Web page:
Felicity’s Fortune by Bessie Marchant

Felicity’s Fortune by Bessie Marchant

My rating: 3 of 5 stars

A very late stage Bessie Marchant novel, Felicity’s Fortune is also a rather interesting thing. It begins with Felicity who (over)works in an office and lives a relatively impoverished life with her widowed mother and the rest of her family. It is, as ever with many books of this era, a life where the Noble Poor Poorly Noble in the best way that they can and full of ‘even though we don’t have much, we’ve got each other and that’s what counts’ vibes. Out of the blue, they receive a letter from the husband of Felicity’s aunt. He is lonely asks for Felicity to come and live with him (I know, it’s a lot, right?). He will pay her a handsome salary and leave her everything when he dies. Felicity is all “bit weird” and her mum’s all “but your Aunt was noble!” and so Felicity goes “still a bit weird but cool beans” and hops on the next boat. But! Her Uncle Dirk is SECRETLY A BAD EGG (this was published millions of years ago so just deal with some spoilers) and Felicity takes literally the entire book to figure it out (not the quickest, our girl).

So! So far, so Marchant. And a lot of it is very icky from the modern perspective. Not only is the relationship between Uncle Dirk and Felicity a bit ick, but the representations of the indigenous peoples is more than a bit ick, and then there’s the colonialism side of things which is also, you guessed it, ick. It moves around in terms of location and features Singapore and Java before focusing much of its attention on a small island named “Balin”. For somebody who never left the United Kingdom, Marchant gives a good try at describing some of these locations but she’s much comfier in terms of writing people than she is place.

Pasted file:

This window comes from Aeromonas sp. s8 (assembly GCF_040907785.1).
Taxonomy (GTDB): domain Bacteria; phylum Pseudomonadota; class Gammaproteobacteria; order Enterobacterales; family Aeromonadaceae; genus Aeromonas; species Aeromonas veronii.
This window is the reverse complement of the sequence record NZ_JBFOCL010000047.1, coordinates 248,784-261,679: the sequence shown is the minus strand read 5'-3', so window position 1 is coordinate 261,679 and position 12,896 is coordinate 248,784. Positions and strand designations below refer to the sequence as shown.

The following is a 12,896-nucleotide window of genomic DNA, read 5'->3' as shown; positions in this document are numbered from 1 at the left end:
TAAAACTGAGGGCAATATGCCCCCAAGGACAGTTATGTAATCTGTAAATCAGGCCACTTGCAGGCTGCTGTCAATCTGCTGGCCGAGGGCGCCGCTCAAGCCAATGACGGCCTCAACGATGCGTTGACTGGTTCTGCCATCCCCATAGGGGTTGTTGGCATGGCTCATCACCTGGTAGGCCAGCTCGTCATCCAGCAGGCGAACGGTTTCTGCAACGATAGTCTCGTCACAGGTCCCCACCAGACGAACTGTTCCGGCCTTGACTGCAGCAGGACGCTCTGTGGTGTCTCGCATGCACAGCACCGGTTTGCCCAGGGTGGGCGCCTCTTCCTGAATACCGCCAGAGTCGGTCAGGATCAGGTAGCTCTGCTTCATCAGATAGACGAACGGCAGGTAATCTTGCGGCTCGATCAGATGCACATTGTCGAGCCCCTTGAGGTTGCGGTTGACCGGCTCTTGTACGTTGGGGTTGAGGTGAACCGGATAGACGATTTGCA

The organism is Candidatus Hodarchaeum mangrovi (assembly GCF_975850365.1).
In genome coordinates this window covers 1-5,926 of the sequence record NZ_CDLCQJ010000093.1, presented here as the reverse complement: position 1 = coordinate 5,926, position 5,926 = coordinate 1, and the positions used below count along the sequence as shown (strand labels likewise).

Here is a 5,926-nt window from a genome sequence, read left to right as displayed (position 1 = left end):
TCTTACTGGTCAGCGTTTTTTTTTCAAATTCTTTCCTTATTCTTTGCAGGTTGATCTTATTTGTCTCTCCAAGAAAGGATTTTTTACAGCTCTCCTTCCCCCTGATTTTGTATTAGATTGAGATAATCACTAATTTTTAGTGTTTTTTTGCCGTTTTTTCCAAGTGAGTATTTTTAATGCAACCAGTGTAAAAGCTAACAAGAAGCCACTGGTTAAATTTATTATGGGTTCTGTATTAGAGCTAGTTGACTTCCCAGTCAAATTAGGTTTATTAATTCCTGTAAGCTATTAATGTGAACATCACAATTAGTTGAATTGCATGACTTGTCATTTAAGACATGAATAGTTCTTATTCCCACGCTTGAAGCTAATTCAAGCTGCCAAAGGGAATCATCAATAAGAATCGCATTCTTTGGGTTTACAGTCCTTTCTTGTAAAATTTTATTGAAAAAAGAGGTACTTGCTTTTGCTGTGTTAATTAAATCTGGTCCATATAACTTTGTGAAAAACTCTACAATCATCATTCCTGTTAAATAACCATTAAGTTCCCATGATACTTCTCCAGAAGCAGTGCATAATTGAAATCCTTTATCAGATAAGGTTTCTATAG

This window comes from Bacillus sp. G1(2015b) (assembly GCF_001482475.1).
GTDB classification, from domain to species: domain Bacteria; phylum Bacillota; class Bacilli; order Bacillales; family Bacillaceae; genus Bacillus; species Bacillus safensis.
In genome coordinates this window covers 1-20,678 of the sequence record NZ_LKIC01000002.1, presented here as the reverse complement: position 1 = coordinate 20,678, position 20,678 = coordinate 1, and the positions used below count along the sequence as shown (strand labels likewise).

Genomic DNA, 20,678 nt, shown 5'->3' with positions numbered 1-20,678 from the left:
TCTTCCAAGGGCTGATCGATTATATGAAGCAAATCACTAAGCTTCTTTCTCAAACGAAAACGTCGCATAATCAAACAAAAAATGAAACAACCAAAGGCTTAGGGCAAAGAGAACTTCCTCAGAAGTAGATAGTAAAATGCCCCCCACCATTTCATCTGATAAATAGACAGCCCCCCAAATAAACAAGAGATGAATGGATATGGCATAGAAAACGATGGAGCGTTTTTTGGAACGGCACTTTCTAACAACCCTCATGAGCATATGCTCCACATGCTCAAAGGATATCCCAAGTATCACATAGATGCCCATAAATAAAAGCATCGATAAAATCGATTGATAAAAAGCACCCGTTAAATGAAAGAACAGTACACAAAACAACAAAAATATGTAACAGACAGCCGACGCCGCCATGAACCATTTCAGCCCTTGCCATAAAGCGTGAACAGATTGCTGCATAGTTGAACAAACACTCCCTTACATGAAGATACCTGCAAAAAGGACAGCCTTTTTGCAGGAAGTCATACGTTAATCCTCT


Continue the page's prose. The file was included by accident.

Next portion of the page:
Yet despite all the ick, and despite all of the ‘god, can we try to not be a little bit hideous’ thoughts you will have when reading this, Felicity’s Fortune gives you – essentially – a tale of restitution. Felicity makes right the wrongs of Uncle Dirk (BOO HISS, etc, etc) and I honestly think this might be the first book I’ve ever read of that period where somebody goes “look, I know we’re British and clearly THE BEST in everything, but maybe we’re wrong in this and these people actually know best let’s give the thing back to them”. I suspect some of this subplot stems from Marchant’s religious connections but even if it doesn’t, it’s still rather startling to see from a writer who has spent so much of her career going “empire, empire, rah, rah, rah.”

Do I recommend this book? Both yes and no, really. It’s very uncomfortable for the most until all of a sudden it throws everything absolutely on its head in about three pages. And then it ends with her going home to meet the hottie she’s destined to marry (and who she had previously saved from a head injury on a boat which crashes a little but doesn’t sink, honestly, what on earth are these books).

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